Physicians struggle to treat patients who lace opioids with animal tranquilizer

Physicians aren't sure how to treat the growing number of patients who take opioids laced with xylazine, an animal tranquilizer, because of its slim number of withdrawal treatments, The Philadelphia Inquirer reported Jan. 17. 

Xylazine is not an opioid, but it has sedative properties. Its addition to drugs such as fentanyl or heroin can complicate treatment because the human use of "tranq" — its coined name — is new, meaning there's little research on it, no FDA-approved treatments and few protocols, physicians said. 

One of the key treatment questions surrounds wound care because some patients have reported wounds in areas in which they have never injected drugs and wounds that are "four fingers wide."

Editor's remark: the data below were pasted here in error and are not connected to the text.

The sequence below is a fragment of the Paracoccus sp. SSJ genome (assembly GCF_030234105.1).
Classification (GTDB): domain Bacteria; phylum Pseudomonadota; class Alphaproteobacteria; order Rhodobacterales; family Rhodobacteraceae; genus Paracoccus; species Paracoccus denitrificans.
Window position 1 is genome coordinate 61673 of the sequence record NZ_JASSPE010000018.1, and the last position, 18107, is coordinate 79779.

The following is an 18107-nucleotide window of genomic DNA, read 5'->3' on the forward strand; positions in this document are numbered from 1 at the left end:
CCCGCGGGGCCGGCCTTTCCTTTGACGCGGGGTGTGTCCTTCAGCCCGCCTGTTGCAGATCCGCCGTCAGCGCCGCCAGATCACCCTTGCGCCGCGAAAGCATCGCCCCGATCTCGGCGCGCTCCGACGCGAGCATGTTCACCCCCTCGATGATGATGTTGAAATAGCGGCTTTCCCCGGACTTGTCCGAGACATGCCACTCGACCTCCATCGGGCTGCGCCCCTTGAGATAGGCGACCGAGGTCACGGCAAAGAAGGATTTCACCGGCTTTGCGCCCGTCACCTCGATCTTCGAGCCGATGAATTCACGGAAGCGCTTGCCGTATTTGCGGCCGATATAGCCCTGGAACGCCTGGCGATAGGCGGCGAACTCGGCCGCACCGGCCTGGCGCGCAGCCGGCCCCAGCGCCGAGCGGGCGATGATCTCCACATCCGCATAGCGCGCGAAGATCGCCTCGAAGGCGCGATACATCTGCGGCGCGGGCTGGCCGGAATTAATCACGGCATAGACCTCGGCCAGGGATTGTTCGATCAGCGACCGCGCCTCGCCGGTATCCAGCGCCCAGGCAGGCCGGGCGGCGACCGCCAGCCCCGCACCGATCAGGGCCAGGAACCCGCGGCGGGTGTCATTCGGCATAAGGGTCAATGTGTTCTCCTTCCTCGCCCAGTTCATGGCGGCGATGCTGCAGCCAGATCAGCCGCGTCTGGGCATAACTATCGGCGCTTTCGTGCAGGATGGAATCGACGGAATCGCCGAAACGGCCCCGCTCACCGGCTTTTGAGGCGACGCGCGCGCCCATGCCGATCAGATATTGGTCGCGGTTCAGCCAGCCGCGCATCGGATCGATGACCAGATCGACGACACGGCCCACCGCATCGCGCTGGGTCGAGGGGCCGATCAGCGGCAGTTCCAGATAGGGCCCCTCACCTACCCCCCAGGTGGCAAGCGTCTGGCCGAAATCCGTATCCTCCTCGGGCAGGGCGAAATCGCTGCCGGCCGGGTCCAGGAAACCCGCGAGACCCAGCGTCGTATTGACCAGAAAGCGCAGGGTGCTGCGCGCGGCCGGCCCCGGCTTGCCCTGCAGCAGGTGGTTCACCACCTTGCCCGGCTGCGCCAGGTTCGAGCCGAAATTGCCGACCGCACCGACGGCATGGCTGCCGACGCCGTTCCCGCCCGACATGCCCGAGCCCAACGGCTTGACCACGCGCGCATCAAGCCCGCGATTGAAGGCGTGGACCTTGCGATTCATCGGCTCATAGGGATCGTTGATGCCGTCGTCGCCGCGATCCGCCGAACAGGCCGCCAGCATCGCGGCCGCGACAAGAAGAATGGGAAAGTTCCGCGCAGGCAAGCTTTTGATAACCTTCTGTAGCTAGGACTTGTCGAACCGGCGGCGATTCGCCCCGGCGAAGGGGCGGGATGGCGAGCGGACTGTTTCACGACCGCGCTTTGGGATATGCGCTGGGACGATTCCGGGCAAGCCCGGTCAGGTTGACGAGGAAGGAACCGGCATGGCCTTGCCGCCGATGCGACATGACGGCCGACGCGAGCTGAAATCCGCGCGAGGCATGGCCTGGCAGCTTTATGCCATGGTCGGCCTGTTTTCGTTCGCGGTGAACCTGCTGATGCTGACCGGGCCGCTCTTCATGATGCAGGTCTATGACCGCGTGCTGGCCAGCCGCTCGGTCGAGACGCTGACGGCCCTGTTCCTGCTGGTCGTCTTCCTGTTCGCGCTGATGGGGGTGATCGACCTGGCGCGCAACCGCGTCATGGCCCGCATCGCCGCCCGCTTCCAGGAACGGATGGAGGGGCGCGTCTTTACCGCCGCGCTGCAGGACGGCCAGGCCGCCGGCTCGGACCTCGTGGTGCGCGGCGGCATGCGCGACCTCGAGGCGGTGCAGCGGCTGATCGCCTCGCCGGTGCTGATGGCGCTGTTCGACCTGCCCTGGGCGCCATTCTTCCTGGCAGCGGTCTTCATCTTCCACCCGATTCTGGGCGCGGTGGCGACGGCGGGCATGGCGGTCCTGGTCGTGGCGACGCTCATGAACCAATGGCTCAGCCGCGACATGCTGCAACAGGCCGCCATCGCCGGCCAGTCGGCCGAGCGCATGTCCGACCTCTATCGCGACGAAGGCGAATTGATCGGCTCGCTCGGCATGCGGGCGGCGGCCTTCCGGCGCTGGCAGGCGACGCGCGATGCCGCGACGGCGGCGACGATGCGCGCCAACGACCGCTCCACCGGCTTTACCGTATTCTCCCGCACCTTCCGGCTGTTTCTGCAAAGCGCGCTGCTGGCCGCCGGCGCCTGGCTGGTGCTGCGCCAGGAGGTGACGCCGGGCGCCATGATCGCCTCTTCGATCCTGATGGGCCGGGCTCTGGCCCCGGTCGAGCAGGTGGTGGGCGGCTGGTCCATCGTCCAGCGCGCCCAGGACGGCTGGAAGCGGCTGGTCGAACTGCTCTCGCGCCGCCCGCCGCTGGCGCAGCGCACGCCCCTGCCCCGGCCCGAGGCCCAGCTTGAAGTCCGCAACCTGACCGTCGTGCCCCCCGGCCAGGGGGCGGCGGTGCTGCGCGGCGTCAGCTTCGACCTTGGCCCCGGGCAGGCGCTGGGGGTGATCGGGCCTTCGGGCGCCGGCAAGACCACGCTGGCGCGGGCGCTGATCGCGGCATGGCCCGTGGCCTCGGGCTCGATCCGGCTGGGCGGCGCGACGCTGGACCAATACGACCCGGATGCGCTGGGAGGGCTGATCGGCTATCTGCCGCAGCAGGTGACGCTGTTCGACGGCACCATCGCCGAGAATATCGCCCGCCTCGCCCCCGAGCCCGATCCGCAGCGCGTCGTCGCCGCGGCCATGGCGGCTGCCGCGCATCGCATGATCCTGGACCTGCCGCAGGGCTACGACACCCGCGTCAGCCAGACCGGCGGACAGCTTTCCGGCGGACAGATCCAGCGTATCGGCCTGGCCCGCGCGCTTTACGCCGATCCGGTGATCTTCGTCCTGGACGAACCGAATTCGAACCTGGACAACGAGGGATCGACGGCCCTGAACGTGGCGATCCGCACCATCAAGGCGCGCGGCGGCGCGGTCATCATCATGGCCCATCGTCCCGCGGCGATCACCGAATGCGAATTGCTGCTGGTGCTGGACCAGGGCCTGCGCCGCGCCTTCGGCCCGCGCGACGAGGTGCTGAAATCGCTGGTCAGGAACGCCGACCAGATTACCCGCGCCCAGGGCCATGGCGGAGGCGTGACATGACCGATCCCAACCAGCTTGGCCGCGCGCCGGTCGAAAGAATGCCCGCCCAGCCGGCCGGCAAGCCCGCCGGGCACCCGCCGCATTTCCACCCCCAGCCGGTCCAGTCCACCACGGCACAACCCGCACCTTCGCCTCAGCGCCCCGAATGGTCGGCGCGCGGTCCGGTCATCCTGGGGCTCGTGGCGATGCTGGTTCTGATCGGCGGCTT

"We'll start treating for opioid withdrawal, and they should be getting better — but we'll see chills, sweating, restlessness, anxiety, agitation," Philip Moore, DO, chief medical officer of Gaudenzia, a nonprofit substance use disorder provider, told the Inquirer. "They're very, very unpleasant symptoms. That's what triggers us that we're dealing with a more complicated withdrawal, that there's more xylazine in the mix."

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